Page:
Szymanski describes a country trapped by easy money lent by German financiers, the streets filled with “German cars and everyone rushed to buy one”, but which was then subjected to massive privatization by these same banks to repay the debt which included the loss of the country’s main energy company to a Chinese buyer. Lisbon, especially then, as the novel tells, became exclusively “an ocean beach, a seaside amusement park”. In one eloquent description, a Portuguese banker about to be overwhelmed by the collapse sees himself trading in “euros, dollars, yuan, yen or francs” while his wife creates her cultural currency by trafficking “Hermès, Gucci, Prada , Chanel, Langerfeld or Armani.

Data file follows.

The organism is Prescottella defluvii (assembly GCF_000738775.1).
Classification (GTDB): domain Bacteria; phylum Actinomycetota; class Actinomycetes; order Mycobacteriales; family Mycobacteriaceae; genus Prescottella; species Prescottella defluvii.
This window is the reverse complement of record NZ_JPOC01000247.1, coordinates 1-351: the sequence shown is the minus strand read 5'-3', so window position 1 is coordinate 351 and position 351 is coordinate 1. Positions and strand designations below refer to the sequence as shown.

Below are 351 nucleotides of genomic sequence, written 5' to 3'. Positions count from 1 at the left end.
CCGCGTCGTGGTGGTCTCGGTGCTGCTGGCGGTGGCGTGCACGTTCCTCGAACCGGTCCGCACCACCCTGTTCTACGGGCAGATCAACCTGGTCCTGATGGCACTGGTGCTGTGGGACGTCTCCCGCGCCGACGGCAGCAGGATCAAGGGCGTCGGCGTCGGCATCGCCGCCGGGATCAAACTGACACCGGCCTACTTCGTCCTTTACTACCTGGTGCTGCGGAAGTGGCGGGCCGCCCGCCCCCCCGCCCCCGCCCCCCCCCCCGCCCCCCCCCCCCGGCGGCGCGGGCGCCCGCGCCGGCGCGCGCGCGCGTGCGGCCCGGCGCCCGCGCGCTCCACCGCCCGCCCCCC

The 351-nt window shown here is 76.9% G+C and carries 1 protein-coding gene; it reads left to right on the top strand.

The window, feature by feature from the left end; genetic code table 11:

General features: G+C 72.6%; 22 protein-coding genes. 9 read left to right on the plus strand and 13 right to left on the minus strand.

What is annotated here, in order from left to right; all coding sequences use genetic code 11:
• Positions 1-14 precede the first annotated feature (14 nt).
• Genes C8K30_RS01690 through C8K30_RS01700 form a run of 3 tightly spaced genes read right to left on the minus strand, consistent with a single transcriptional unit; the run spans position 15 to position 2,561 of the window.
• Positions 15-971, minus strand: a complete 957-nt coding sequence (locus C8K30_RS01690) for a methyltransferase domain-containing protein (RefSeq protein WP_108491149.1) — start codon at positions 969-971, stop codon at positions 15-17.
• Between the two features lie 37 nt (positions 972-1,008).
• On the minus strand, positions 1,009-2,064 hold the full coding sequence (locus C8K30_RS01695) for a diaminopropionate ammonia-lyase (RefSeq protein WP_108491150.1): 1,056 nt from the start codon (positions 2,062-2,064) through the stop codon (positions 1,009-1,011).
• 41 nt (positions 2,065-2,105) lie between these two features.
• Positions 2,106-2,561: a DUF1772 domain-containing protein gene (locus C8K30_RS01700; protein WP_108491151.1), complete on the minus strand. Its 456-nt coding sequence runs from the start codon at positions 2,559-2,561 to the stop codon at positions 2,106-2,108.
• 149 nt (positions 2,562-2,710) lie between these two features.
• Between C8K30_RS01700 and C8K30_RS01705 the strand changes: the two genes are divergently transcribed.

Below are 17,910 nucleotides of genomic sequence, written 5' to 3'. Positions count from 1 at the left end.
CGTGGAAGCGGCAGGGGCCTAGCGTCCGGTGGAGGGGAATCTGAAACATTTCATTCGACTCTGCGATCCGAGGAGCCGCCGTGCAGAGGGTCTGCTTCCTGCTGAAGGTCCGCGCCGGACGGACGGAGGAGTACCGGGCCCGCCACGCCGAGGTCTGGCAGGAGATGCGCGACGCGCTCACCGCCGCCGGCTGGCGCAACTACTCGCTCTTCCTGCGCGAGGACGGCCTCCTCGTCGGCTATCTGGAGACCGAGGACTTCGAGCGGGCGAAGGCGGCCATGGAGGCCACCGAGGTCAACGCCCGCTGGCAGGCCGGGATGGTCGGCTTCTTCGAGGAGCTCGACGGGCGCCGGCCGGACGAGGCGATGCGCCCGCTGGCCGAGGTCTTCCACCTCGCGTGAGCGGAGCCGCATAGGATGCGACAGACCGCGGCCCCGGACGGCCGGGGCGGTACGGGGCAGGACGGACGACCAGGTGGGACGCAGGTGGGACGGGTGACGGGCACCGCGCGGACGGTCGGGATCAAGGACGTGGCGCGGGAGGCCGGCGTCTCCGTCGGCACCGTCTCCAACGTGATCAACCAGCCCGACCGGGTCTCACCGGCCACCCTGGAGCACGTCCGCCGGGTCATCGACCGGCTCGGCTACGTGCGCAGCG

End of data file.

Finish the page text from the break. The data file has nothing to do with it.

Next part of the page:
A panel on the recurring and contemporary rise of fascism, the brown plague or brown plague, featured Dominique Manotti, whose latest book Marseilles uncovers a 1973 plot hatched by racist elements in that city and in the police department following the end of the Algerian War to drive Algerians out of France, a real event on which she said the press had largely remained silent. Manotti described as deeply disturbing that 30% of French people now vote for the far right, a result she said of the brown plague never eradicated, and so periodically, in desperate economic times like the present, with inflation closely following the COVID lockdown, able to return. She called the current era in France “pre-fascist”, with the caveat that the rise of this trend depends on the actions people take to fight it.